30/08/2016 6:17 PM IST | Updated 30/08/2016 9:18 PM IST

India's Stockbrokers Want Sebi To Reconsider Regulation Of 'High-Speed' Trading

High-frequency and algorithmic transactions accounts for about 40% of total trading volume in India

Shailesh Andrade / Reuters

India's biggest brokerage association has asked the country's market regulator to reconsider a plan to slow down computer trading.

The Association of National Exchanges Members of India said in a letter to the Securities & Exchange Board of India that proposals published earlier this month could be disruptive, and urged SEBI to exercise caution. SEBI invited comments on draft guidelines issued on Aug. 5 that suggested a fraction-of-a-second speed bump and alternating trades between different types of orders.

The rules are an attempt by the regulator to address high-speed algorithmic trading in a market that has a large proportion of individual investors and manual orders compared to developed markets. India isn't alone in grappling with modern trading, with authorities in China, Japan, the U.S. and Europe all looking at ways to ensure fair markets. But SEBI's efforts could increase complexity, Swatantra Kumar Rustagi, president of the Association, said by phone.

"ANMI believes that complex systems also increase operational risks and increase governance issues for exchanges to prevent "unfair" advantages," Rustagi wrote in the letter. "Measures that increase complexity in structure and systems will make it harder for the retail participants compared to sophisticated algo traders."

Rustagi also said the proposed random speed bumps eliminate the basic principle of price/time priority on which all centralized order book markets are based.

The regulator's plans also envisage preventing traders from canceling an algorithmic order until it is confirmed by the bourse, to counter the practice of seeing an order show up momentarily before it disappears. But a minimum resting time will reduce the number of traders willing to place bids and offers and would mean higher costs for all participants, Rustagi said in the letter.

Another proposal, limiting order-to-trade ratios, will force traders to move toward more liquid contracts and make it difficult to popularize new products and markets, according to ANMI.

Placing orders without any intention to trade is not "healthy practice," because it is a manipulative strategy that disrupts the markets, SEBI chairman U.K. Sinha said in an interview on July 26. A SEBI spokesman didn't immediately respond to an e-mail seeking comment on the ANMI letter.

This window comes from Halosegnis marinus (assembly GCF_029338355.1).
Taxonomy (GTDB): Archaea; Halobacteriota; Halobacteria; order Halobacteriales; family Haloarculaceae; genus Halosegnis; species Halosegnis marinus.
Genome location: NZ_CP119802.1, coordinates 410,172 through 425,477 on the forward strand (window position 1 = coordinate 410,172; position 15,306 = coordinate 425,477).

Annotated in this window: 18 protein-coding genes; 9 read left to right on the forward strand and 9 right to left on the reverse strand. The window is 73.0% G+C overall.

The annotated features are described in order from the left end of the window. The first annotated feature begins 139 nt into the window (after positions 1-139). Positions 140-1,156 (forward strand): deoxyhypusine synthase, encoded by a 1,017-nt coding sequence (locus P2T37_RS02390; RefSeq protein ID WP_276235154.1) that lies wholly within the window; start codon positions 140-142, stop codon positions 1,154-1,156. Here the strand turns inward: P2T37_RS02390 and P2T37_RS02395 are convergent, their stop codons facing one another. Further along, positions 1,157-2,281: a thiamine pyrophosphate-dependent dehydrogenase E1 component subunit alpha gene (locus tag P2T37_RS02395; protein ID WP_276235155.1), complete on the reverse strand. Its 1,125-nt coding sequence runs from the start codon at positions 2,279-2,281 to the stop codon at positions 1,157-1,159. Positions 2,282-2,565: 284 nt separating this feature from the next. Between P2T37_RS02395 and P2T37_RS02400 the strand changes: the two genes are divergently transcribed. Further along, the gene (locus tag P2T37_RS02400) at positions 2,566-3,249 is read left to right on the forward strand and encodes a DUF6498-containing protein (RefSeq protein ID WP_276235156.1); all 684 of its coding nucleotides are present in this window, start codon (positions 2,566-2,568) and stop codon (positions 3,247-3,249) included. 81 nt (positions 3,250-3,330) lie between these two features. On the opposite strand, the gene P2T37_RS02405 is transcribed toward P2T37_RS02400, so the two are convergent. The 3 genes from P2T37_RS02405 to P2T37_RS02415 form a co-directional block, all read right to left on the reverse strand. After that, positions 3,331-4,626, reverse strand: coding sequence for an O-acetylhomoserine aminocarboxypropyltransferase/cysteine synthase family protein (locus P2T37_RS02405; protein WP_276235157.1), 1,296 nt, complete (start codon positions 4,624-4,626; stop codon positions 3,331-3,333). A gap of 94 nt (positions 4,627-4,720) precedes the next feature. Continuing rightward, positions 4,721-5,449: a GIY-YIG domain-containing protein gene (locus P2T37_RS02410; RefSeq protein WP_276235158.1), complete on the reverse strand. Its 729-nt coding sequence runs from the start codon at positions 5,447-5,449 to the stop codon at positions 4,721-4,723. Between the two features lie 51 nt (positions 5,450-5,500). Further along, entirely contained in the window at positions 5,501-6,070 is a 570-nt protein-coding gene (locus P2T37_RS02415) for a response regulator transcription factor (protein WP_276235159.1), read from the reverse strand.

Colocation Concerns

The BSE Brokers Forum also raised issues with SEBI's plans, calling for more focus on colocation, the practice of placing a trader's servers next to that of an exchange, rather than trading activity itself.

"The potential for misuse is more in colocation than in algo trading and that needs to be addressed," said Siddharth Shah, chairman of the BSE Brokers Forum. ANMI and the Forum, two of the country's largest brokerage associations together have 1,500 members.

Separate queues for colocated and non-colocated orders will fragment market access and could create unintentional arbitrage opportunities, according to the ANMI letter.

The country's two top brokerage associations earlier this year called for a SEBI investigation into the findings of an advisory panel, which alleged that high-frequency trading firms may have benefited from unequal access at Indian stock exchanges.

"The proposed changes may slow down Indian markets and drive liquidity outside India, putting bigger HFT players at a huge advantage over smaller HFT firms," Dhiraj Bhutoria, a director at Kolkata-based brokerage Varun Tradecom Pvt., said by phone. "SEBI should make colocation and tick-by-tick data feeds accessible at cheaper prices to all participants who think they can benefit from it."

High-frequency and algorithmic transactions accounts for about 40 percent of total volume in India, the highest proportion in the developing world and up from the low single digits five years ago, according to Aite Group, a Boston-based consulting firm.